Jackson National Life Insurance Company v. Catlin Speciality Insurance Company

Filing 67

ORDER denying 49 Motion for Summary Judgment; granting 57 Motion for Summary Judgment; dismissing 7 Amended Complaint with prejudice. (Written Opinion). Signed by Judge Richard H. Kyle on 08/26/13. (KLL)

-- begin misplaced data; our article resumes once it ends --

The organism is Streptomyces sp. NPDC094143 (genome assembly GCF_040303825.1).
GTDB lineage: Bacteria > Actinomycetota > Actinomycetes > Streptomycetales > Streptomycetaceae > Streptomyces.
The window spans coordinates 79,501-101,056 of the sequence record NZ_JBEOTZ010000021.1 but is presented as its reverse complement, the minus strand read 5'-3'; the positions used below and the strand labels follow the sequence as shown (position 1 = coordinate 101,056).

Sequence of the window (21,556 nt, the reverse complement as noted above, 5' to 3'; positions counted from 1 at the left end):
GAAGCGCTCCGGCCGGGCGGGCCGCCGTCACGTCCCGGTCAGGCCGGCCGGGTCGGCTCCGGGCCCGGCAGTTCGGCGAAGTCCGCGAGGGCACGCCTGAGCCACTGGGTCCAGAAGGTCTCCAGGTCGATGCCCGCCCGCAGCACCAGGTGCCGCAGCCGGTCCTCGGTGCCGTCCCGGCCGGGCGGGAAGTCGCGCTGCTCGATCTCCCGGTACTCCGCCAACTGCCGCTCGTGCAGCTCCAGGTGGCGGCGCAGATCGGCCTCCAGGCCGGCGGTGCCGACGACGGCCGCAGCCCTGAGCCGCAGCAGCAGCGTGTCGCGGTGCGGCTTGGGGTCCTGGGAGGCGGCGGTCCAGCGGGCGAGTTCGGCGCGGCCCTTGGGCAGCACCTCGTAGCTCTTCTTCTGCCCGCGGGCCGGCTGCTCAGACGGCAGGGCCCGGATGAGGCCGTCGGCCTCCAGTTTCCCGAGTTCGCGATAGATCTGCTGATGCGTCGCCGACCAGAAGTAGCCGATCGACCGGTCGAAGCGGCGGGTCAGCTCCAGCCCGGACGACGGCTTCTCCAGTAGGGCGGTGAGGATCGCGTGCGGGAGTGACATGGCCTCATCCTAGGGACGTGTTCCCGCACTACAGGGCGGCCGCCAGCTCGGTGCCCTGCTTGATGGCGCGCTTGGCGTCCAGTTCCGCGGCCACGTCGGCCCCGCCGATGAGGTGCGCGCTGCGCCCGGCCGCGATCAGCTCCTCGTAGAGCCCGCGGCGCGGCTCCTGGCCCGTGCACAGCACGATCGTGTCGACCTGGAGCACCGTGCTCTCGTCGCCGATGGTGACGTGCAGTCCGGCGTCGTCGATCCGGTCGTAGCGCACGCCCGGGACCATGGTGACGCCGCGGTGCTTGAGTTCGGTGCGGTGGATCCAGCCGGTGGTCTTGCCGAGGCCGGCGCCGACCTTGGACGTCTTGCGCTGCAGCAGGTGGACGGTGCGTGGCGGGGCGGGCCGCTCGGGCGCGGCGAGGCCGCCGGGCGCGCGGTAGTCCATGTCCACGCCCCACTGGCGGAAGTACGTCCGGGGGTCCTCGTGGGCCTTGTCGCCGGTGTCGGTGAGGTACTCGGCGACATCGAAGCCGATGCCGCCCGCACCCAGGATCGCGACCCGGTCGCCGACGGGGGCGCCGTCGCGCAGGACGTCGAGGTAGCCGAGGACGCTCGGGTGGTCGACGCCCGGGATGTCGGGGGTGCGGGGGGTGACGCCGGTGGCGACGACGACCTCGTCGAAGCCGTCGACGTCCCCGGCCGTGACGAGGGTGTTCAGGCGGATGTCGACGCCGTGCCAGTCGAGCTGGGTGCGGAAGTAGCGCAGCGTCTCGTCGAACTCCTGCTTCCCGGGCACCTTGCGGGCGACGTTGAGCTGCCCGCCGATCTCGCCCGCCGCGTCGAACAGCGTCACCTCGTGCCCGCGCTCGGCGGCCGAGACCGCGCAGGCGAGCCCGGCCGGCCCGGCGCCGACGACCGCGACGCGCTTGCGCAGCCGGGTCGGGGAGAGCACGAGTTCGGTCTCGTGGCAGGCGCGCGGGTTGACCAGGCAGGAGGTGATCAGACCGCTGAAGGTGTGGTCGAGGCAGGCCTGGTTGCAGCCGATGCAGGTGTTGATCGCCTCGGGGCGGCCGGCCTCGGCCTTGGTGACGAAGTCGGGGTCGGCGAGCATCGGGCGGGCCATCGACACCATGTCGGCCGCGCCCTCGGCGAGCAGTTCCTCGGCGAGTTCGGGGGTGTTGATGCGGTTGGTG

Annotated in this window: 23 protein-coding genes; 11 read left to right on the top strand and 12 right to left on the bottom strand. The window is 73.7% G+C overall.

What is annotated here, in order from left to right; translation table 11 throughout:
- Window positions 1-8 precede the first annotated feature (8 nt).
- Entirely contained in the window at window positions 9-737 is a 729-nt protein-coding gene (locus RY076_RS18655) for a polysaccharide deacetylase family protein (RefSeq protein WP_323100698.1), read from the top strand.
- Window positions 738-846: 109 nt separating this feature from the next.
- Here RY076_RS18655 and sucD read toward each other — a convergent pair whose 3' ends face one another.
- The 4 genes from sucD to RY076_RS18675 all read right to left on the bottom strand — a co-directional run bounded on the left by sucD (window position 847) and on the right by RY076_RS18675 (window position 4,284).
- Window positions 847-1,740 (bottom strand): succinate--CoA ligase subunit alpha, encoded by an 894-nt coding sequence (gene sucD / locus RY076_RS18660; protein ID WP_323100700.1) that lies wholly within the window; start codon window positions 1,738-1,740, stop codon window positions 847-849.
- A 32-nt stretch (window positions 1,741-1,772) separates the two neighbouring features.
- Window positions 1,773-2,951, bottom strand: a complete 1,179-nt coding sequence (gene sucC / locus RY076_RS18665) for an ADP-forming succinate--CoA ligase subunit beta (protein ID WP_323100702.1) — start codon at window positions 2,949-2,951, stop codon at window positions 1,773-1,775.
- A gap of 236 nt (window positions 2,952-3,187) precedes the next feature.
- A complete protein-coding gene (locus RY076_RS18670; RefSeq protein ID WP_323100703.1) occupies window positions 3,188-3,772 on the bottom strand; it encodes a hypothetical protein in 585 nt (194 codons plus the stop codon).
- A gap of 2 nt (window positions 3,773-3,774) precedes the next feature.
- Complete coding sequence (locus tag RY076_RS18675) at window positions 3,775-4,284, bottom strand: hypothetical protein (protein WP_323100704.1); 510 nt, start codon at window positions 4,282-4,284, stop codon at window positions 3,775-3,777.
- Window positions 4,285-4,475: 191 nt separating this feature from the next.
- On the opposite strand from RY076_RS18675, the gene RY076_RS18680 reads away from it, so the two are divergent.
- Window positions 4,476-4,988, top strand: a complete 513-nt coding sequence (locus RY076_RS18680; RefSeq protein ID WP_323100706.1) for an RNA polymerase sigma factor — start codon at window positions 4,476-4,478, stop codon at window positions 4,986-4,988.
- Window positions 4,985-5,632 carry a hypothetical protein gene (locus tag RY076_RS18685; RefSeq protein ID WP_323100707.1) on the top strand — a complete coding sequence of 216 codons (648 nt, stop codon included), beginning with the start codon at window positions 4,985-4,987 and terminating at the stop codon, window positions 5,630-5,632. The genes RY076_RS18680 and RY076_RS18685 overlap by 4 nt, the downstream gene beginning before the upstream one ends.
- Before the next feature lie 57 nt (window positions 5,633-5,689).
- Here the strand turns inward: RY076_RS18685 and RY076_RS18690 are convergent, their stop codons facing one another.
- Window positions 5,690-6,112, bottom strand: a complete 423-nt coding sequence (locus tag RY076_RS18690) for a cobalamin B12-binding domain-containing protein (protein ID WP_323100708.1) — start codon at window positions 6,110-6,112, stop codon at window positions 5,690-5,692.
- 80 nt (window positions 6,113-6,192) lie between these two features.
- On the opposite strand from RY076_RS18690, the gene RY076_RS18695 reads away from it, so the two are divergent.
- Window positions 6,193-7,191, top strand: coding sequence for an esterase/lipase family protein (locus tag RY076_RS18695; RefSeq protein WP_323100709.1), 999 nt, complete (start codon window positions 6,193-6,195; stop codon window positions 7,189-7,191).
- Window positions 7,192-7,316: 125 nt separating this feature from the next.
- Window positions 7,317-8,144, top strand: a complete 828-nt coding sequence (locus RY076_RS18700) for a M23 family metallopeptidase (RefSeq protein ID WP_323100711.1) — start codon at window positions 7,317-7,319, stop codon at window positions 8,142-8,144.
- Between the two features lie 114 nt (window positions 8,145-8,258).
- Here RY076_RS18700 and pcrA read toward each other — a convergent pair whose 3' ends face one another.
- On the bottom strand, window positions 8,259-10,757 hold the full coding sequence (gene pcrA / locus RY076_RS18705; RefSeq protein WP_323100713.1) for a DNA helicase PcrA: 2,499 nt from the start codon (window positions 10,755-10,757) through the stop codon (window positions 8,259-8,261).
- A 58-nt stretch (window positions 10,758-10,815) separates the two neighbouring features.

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UNITED STATES DISTRICT COURT DISTRICT OF MINNESOTA Jackson National Life Insurance Company, Plaintiff, Civ. No. 12-1406 (RHK/FLN) MEMORANDUM OPINION AND ORDER v. Catlin Specialty Insurance Company, Defendant. Richard C. Kraus, Scott L. Mandel, Foster, Swift, Collins & Smith, P.C., Lansing, Michigan, Shane H. Anderson, Mychal A. Bruggeman, Mackall, Crounse & Moore, PLC, Minneapolis, Minnesota, for Plaintiff. Robert E. Salmon, Andrew D. Deutsch, Meagher & Geer, P.L.L.P., Minneapolis, Minnesota, for Defendant. INTRODUCTION In October 2011, Plaintiff Jackson National Life Insurance Company (“Jackson”) obtained a judgment in this Court against Workman Securities Corporation (“Workman”). When the Judgment went unpaid, Jackson commenced the instant action against Defendant Catlin Specialty Insurance Company (“Catlin”), seeking a declaration that the Judgment is covered by an insurance policy Catlin had issued to Workman. Presently before the Court are the parties’ cross-Motions for Summary Judgment. For the reasons that follow, the Court concludes that the Judgment is not covered by the policy and, accordingly, Catlin’s Motion will be granted and Jackson’s Motion will be denied. BACKGROUND The key facts are undisputed. Jackson is an insurance company that issues, among other products, variable annuities. 1 In 2005, it entered into an agreement with Workman (the “Selling Agreement”) pursuant to which Workman agreed to act as a “broker/dealer” selling Jackson’s products. As part of that agreement, Workman represented that (1) all employees selling Jackson’s products would be “duly registered with” Workman and (2) it would properly supervise all such “registered representatives.” Workman also agreed to indemnify Jackson for, among other things, claims resulting from its (Workman’s) failure to comply with the Selling Agreement and claims resulting from untrue or misleading statements made by registered representatives or negligence by Workman or its representatives in the course of selling Jackson’s products. In late 2005, an individual named Gayle Sanderson contacted Thomas Petracek, an investment adviser with whom she had previously worked, to seek retirement investment advice. Petracek recommended that Sanderson purchase a variable annuity issued by Jackson. At the time, he was not licensed to sell such a product, so he informed Sanderson that his “supervisor,” Derrick Shields (who was Petracek’s son-in-law and a Workman registered representative), would have to sign the paperwork. Sanderson eventually agreed to purchase the annuity, and as part of the transaction, Shields signed a document in which he certified that he had discussed the annuity with Sanderson and 1 A variable annuity is “a contract between [an individual] and an insurance company, under which the insurer agrees to make periodic payments to [the individual], beginning either immediately or at some future date. [One] purchase[s] a variable annuity contract by making either a single purchase payment or a series of purchase payments.” http://www.sec.gov/ investor/pubs/varannty.htm (last visited August 21, 2013). -2- knew of her investment goals. These statements were false. Nevertheless, Workman submitted Sanderson’s application to Jackson, including the document containing Shields’s misrepresentations, and Jackson accepted it and issued the annuity in January 2006. Sanderson’s initial investment in the annuity totaled nearly $1.1 million. In late 2008, Sanderson wrote to Jackson demanding the return of her investment, plus interest. She asserted that before purchasing the annuity, Petracek had informed her that its value would never drop below the amount of her initial investment, but she had discovered that it was then worth well below that amount. She also expressed concern that Petracek was not registered with Workman at the time of the annuity’s sale. Jackson contacted Workman, which confirmed that Petracek was not registered with Workman when the annuity was sold. As a result, and because of Shields’s misrepresentations and the fact that Jackson did not know what Petracek had represented to Sanderson before she purchased the annuity, Jackson agreed to rescind the annuity and refund Sanderson’s initial investment, resulting in a loss of slightly more than $360,000 (the annuity’s decline in value). Jackson then sought to recoup its loss from Workman. In April 2009, it commenced an action against Workman in this Court (the “Prior Action”), which was assigned to the Honorable John R. Tunheim. Jackson eventually filed a five-count Second Amended Complaint, asserting among other things that Workman had breached the Selling Agreement by refusing to indemnify it for the losses it had sustained (Count I) and by failing to properly supervise Shields and Petracek (Count II); it also alleged that -3- Workman was negligent (Count IV). 2 The parties undertook discovery and, in July 2010, cross-moved for summary judgment. On March 17, 2011, Judge Tunheim determined that Jackson was entitled to judgment in its favor on Counts I and II, the breach-ofcontract claims, and that fact issues rendered summary judgment inappropriate on the remaining claims. Jackson then voluntarily dismissed those remaining claims, including the negligence claim, and Judgment was entered in its favor on Counts I and II in the amount of $617,786.47, comprising its loss on Sanderson’s annuity, attorneys’ fees and costs, and pre-judgment interest. In June 2012, Jackson commenced the instant action against Catlin, Workman’s insurer at the time Sanderson purchased the annuity, alleging that the Judgment was covered by Catlin’s policy. Catlin denied coverage and further asserted that even if the policy facially applied to the Judgment, several exclusions posed insuperable bars to recovery. With discovery complete, the parties now cross-move for summary judgment. Their Motions have been fully briefed, the Court heard argument on July 31, 2013, and the Motions are ripe for disposition. STANDARD OF REVIEW Summary judgment is proper if, drawing all reasonable inferences in favor of the nonmoving party, there is no genuine issue as to any material fact and the moving party is entitled to judgment as a matter of law. Fed. R. Civ. P. 56(a); Ricci v. DeStefano, 557 U.S. 557, 586 (2009). The moving party bears the burden of showing that the material facts in the case are undisputed. Torgerson v. City of Rochester, 643 F.3d 1031, 1042 2 The remaining claims in the Prior Action are irrelevant to the Court’s analysis here. -4- (8th Cir. 2011) (en banc); Whisenhunt v. Sw. Bell Tel., 573 F.3d 565, 568 (8th Cir. 2009). The Court must view the evidence, and the inferences that may be reasonably drawn from it, in the light most favorable to the nonmoving party. Beard v. Banks, 548 U.S. 521, 529-30 (2006); Weitz Co., LLC v. Lloyd’s of London, 574 F.3d 885, 892 (8th Cir. 2009). The nonmoving party may not rest on mere allegations or denials, but must show through the presentation of admissible evidence that specific facts exist creating a genuine issue of material fact for trial. Fed. R. Civ. P. 56(c)(1)(A); Wood v. SatCom Mktg., LLC, 705 F.3d 823, 828 (8th Cir. 2013). Where, as here, the Court confronts cross-motions for summary judgment, this approach is only slightly modified. When considering the Jackson’s Motion, the Court views the record in the light most favorable to Catlin, and when considering Catlin’s Motion, the Court views the record in the light most favorable to the Jackson. “Either way, summary judgment is proper if the record demonstrates that there is no genuine issue as to any material fact.” Seaworth v. Messerli, Civ. No. 09-3437, 2010 WL 3613821, at *3 (D. Minn. Sept. 7, 2010) (Kyle, J.), aff’d, 2011 WL 873121 (8th Cir. Mar. 15, 2011). ANALYSIS State law governs the interpretation of insurance policies. Nat’l Union Fire Ins. Co. of Pittsburgh v. Terra Indus., Inc., 346 F.3d 1160, 1164 (8th Cir. 2003). Under Minnesota law, 3 interpretation of an insurance policy is a question of law for the Court. 3 The parties dispute whether Minnesota law or New York law, which is designated in Catlin’s policy, applies in this case. But the parties agree that Minnesota law and New York law are in -5- Watson v. United Servs. Auto. Ass’n, 566 N.W.2d 683, 688 (Minn. 1997). When policy language is unambiguous, it is interpreted “in accordance with its plain and ordinary meaning.” Ill. Farmers Ins. Co. v. Glass Serv. Co., 683 N.W.2d 792, 799 (Minn. 2004). The Court must construe the policy as a whole, Watson, 566 N.W.2d at 693, and “ascertain and give effect to the intentions of the parties as reflected in the terms of the” policy, Jenoff, Inc. v. N.H. Ins. Co., 558 N.W.2d 260, 262 (Minn. 1997). The parties agree that Jackson bears the burden of establishing coverage for the Judgment in the Prior Action (Pl. Mem. in Supp. at 15; Def. Mem. in Supp. at 18), which “does not turn on the pleadings” in that case, but rather on “the actual basis of [Workman’s] liability” as adjudged by Judge Tunheim. (Pl. Mem. in Supp. at 15.) In other words, resolution of this case requires the Court to compare the policy’s terms with the basis for liability imposed in the Prior Action. Having carefully done so, the Court concludes that the pertinent policy terms are unambiguous and, under those terms, no coverage exists for the Judgment. The relevant policy language provides that Catlin “shall pay, on behalf of an Insured, Damages which the Insured becomes legally obligated to pay because of a Claim that is . . . made against the Insured . . . for a Wrongful Act committed solely in the rendering or failing to render Professional Services for a Client.” The policy defines each bolded term in this clause, and the parties’ primary dispute concerns whether accord in all relevant respects. (See Pl. Reply at 1 (acknowledging that “New York and Minnesota law do not conflict”); Def. Mem. in Supp. at 14.) Accordingly, the Court will apply Minnesota law here. See, e.g., Glover v. Merck & Co., 345 F. Supp. 2d 994, 997 (D. Minn. 2004) (Rosenbaum, J., adopting Report & Recommendation of Noel, M.J.) (no choice-of-law analysis necessary where two states’ laws do not conflict). -6- Jackson falls within the definition of the term “Client,” that is, “an individual, company or entity for whom or which an Insured renders Professional Services to gain monetary compensation.” Seizing on the word “for” in this definition, Jackson argues that it was Workman’s “Client” because Workman sold variable annuities and other products for Jackson. (Pl. Mem. in Supp. at 21 (“A broker/dealer . . . sell[s] and service[s] insurance and annuity products for the issuing insurer. In this case, Workman’s professional services included selling annuities for Jackson.”) (emphases in original).) Catlin responds that Jackson was not Workman’s “Client,” but rather Sanderson was. It points out that much of the policy’s language would make no sense if Catlin rather than Sanderson were the “Client.” (See, e.g., Def. Mem. in Supp. at 24 (noting the policy’s discussion of “Client financial needs,” “Client funds,” and “Investment of the Client’s assets,” all of which would be stripped of meaning if Jackson were Workman’s “Client”).) And it notes that under Jackson’s interpretation of the policy, Sanderson would not be a “Client” because Workman sold the annuity to her (not for her), yet Jackson and Workman repeatedly referred to Sanderson as Workman’s client in the Prior Action and in the investigation leading up to that lawsuit. While the Court is inclined to agree that Catlin has the better of these arguments, ultimately it need not wade into this dispute in order to resolve this case. Assuming arguendo that Jackson fits within the policy’s definition of “Client,” its claims still fail because Workman’s liability did not arise out of “the rendering or failing to render Professional Services,” which is a prerequisite to coverage under the policy. -7- In the Prior Action, Judge Tunheim determined that Workman had failed to indemnify Jackson and had failed to supervise its employees, in violation of covenants in the Selling Agreement. In other words, liability in the Prior Action was predicated on Workman’s breach of the Selling Agreement with Jackson. This is simply not “the rendering or failing to render Professional Services.” With regard to a broker/dealer such as Workman, the policy defines “Professional Services,” in pertinent part, as “the supervision of conduct or activities [by employees], in accordance with statutes, regulations or procedures established by governmental or self-regulatory authorities . . . or duties imposed under common law.” (emphasis added). But Workman’s liability in the Prior Action was not based on the violation of governmental regulations or commonlaw duties. Rather, it was based upon obligations it owed to Jackson under the Selling Agreement. 4 Because the Judgment was predicated solely on breaches of the Selling Agreement and not on any other conduct, it did not arise out of “the rendering or failing to render Professional Services” and is not covered. Jackson responds that its claims in the Prior Action were based on the misconduct of Shields, a Workman registered representative who (in addition to Workman) also was an “Insured” under the policy. (Pl. Reply at 3-4.) It argues that coverage exists because “Workman became legally obligated to pay damages because of the claim Jackson made against Workman, [which] was based on a ‘wrongful act’ committed by Shields . . . in the rendering of ‘professional services.’” (Id. at 4.) 4 Notably, Jackson had asserted a negligence claim in the Prior Action but voluntarily dismissed it, undermining any claim based on common-law duties. -8- But there are at least two problems with this argument. First, the Judgment in the Prior Action was not “based on a wrongful act committed by Shields,” but rather based on Workman’s wrongful conduct, namely, its failure to supervise Shields (in contravention of the Selling Agreement). Second, and more importantly, Jackson’s argument misreads the policy’s language. The policy obligates Catlin to pay “on behalf of an insured, Damages which the Insured becomes legally obligated to pay because of a Claim that is . . . made against the Insured . . . for a Wrongful Act committed solely in the rendering or failing to render Professional Services for a Client.” (emphases added). The policy’s use of the definite article “the” is critical. Damages were awarded in the Prior Action against Workman and Workman alone; Shields was not a party to that action. Jackson now seeks a determination that Catlin is required to pay the Judgment “on behalf of” that insured (Workman). But the policy makes clear that Catlin must cover damages only for a “Wrongful Act” committed in the rendering of “Professional Services” by “the Insured.” Unlike “a” or “an,” the definite article “the” “suggests specificity.” Noel Canning v. NLRB, 705 F.3d 490, 500 (D.C. Cir. 2013), cert. granted, 133 S. Ct. 2861 (June 24, 2013). Such specificity indicates that “the Insured” means the one “legally obligated to pay,” that is, Workman. Accordingly, whether Shields rendered “Professional Services” to Sanderson, Jackson, or anyone else is irrelevant. In order for coverage to exist for the Judgment in the Prior Action, which was entered only against Workman, liability must be predicated on “Professional Services” rendered by Workman – that is, “the Insured” now “legally -9- obligated to pay.” Jackson is simply wrong in arguing that the policy “does not require that the claim . . . be brought against the same insured who committed the wrongful act.” (Pl. Reply at 4.) And it cannot create coverage here by asserting that the conduct of one “Insured” (Shields) supports the liability of another “Insured” (Workman). For these reasons, the Judgment in the Prior Action does not fall within the policy’s ambit, and hence the Court need not consider Catlin’s alternative arguments that coverage is barred by several policy exclusions. Nor must the Court consider the parties’ arguments regarding coverage for attorneys’ fees and costs. Simply put, Catlin is not obligated to satisfy any component of the Judgment. CONCLUSION Based on the foregoing, and all the files, records, and proceedings herein, IT IS ORDERED that Jackson’s Motion for Summary Judgment (Doc. No. 49) is DENIED, Catlin’s Motion for Summary Judgment (Doc. No. 57) is GRANTED, and Jackson’s Amended Complaint (Doc. No. 7) is DISMISSED WITH PREJUDICE. LET JUDGMENT BE ENTERED ACCORDINGLY. Dated: August 26, 2013 s/Richard H. Kyle RICHARD H. KYLE United States District Judge - 10 -